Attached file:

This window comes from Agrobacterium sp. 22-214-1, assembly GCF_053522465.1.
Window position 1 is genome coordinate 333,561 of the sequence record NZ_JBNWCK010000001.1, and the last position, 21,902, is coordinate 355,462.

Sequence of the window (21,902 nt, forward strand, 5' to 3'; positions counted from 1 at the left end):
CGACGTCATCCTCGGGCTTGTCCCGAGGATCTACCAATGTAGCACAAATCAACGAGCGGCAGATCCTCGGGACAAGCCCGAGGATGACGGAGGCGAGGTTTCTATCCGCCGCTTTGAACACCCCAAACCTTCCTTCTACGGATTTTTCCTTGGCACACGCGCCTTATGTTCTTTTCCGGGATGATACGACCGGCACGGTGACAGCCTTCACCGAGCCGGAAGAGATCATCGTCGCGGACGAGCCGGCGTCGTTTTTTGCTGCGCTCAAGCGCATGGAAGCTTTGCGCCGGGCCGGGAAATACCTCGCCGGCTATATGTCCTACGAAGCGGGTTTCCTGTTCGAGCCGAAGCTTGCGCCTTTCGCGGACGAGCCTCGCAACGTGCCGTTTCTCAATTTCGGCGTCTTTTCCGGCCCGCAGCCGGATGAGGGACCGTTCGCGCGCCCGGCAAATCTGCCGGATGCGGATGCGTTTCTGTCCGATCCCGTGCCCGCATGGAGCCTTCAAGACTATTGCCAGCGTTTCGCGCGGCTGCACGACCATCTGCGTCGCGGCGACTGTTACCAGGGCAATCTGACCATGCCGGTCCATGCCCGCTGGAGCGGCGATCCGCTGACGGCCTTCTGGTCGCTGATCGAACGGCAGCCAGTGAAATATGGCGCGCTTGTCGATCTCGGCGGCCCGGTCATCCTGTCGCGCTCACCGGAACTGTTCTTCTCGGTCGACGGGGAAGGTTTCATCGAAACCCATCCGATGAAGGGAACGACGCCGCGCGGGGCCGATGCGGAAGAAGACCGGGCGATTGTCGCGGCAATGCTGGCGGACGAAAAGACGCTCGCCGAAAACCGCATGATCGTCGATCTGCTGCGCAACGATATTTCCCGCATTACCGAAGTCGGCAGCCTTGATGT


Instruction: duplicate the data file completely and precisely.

This window comes from Agrobacterium sp. 22-214-1, assembly GCF_053522465.1.
Window position 1 is genome coordinate 333,561 of the sequence record NZ_JBNWCK010000001.1, and the last position, 21,902, is coordinate 355,462.

Sequence of the window (21,902 nt, forward strand, 5' to 3'; positions counted from 1 at the left end):
CGACGTCATCCTCGGGCTTGTCCCGAGGATCTACCAATGTAGCACAAATCAACGAGCGGCAGATCCTCGGGACAAGCCCGAGGATGACGGAGGCGAGGTTTCTATCCGCCGCTTTGAACACCCCAAACCTTCCTTCTACGGATTTTTCCTTGGCACACGCGCCTTATGTTCTTTTCCGGGATGATACGACCGGCACGGTGACAGCCTTCACCGAGCCGGAAGAGATCATCGTCGCGGACGAGCCGGCGTCGTTTTTTGCTGCGCTCAAGCGCATGGAAGCTTTGCGCCGGGCCGGGAAATACCTCGCCGGCTATATGTCCTACGAAGCGGGTTTCCTGTTCGAGCCGAAGCTTGCGCCTTTCGCGGACGAGCCTCGCAACGTGCCGTTTCTCAATTTCGGCGTCTTTTCCGGCCCGCAGCCGGATGAGGGACCGTTCGCGCGCCCGGCAAATCTGCCGGATGCGGATGCGTTTCTGTCCGATCCCGTGCCCGCATGGAGCCTTCAAGACTATTGCCAGCGTTTCGCGCGGCTGCACGACCATCTGCGTCGCGGCGACTGTTACCAGGGCAATCTGACCATGCCGGTCCATGCCCGCTGGAGCGGCGATCCGCTGACGGCCTTCTGGTCGCTGATCGAACGGCAGCCAGTGAAATATGGCGCGCTTGTCGATCTCGGCGGCCCGGTCATCCTGTCGCGCTCACCGGAACTGTTCTTCTCGGTCGACGGGGAAGGTTTCATCGAAACCCATCCGATGAAGGGAACGACGCCGCGCGGGGCCGATGCGGAAGAAGACCGGGCGATTGTCGCGGCAATGCTGGCGGACGAAAAGACGCTCGCCGAAAACCGCATGATCGTCGATCTGCTGCGCAACGATATTTCCCGCATTACCGAAGTCGGCAGCCTTGATGT